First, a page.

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The Power Of Story: Marcie (Joni Mitchell)

Storytelling is a powerful tool to connect. This is known in the corporate world and also very visible in songwriting. On this blog, I’m breaking down songs for you to demonstrate what you can learn from them when it comes to storytelling.

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"Don't waste your money."

After stumbling upon this article by Kirsti Hedges, I found myself nodding in agreement for most of the time when reading it. The bottom line is: don’t waste your money on public speaking trainings, because they transform you into an unauthentic speaker that uses the same robotic tricks as everybody else who follows a similar course. Focus on your own innate ability to speak in public instead. 

Of those two statements, I’d say the first one is partly false, and the second one is true.

Imagine you want to learn to play guitar. You know the instrument has six strings and that the strings make sound, and it doesn’t take much research to figure out how to transform that sound with the placing of your fingers. Still, you’d probably agree that it wouldn’t hurt to take some guitar lessons to understand how chords work (they work the same for everyone), how to use a plectrum (they’re commonly used) and different ways of playing (generally known) rhythms. Then, what forms your authenticity as a guitar player is your own unique interpretation of which of those tools to use, and when and how to use them. You choose your personal musical direction and style because you know your instrument and you know its possibilities.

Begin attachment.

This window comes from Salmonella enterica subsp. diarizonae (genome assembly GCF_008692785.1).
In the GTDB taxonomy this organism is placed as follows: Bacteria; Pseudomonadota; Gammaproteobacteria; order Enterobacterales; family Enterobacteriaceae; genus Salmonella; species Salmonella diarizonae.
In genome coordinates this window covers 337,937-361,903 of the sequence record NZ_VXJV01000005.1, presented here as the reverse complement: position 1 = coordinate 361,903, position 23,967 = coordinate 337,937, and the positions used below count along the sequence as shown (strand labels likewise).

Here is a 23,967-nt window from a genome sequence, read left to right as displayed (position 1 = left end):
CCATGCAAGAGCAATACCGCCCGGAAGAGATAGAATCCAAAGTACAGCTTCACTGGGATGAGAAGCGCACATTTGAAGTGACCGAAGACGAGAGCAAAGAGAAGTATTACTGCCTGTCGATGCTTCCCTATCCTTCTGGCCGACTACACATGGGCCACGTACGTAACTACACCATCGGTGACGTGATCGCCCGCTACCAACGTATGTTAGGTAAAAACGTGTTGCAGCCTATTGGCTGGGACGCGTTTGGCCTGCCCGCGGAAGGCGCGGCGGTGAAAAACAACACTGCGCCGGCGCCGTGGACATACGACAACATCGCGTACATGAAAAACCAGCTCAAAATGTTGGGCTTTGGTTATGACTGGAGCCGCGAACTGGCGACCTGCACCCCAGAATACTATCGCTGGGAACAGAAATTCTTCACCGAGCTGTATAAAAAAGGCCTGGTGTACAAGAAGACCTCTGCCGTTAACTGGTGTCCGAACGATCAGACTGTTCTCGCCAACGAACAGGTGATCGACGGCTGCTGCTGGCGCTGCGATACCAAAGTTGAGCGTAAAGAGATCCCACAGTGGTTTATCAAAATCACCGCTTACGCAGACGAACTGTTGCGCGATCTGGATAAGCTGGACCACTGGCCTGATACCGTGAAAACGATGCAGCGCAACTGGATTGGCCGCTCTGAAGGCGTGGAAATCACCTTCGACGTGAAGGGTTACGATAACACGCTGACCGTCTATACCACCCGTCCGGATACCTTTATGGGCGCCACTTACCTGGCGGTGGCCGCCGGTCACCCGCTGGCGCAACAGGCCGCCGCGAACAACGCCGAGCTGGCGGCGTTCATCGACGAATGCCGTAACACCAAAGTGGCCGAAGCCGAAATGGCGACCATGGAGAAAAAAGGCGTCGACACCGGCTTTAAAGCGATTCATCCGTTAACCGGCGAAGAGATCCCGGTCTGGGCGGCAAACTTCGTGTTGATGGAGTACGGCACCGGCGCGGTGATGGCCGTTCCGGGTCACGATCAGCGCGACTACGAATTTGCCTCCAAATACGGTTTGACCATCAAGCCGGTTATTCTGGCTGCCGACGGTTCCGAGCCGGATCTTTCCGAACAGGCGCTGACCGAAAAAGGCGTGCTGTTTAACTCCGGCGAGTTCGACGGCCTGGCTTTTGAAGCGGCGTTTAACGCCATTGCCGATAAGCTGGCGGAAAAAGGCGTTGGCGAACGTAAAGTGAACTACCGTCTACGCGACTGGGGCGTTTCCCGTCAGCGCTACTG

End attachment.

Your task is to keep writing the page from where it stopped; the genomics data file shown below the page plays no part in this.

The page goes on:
When I first started my songwriting degree, I now and then felt a bit of resistance against all the ‘rules’ about what makes a good song and a good songwriter. Claiming that a theoretical approach would kill the creative one, I wasn’t eager to analyse what I was doing. I was looking to channel emotions, not calculate melodies. Looking back now, I’m so grateful for diving into several different methods and perspectives of songwriting and music theory. Having much background knowledge provides you with a lot to choose from when it comes to creating something.

Compare it to a painter who only knows how to paint in red and blue and makes pretty nice art doing it that way. Then, when he decides to develop his style and starts painting with a whole palet of colors, he might in time realize that nothing suits him better than red and blue - but mixing it with a little bit of the other colors he learned to use along the way, the red and blue fall in place much better. He now knows what he is doing, drops what doesn’t work for him, and emphasizes his strengths and talents, because there is a context now.

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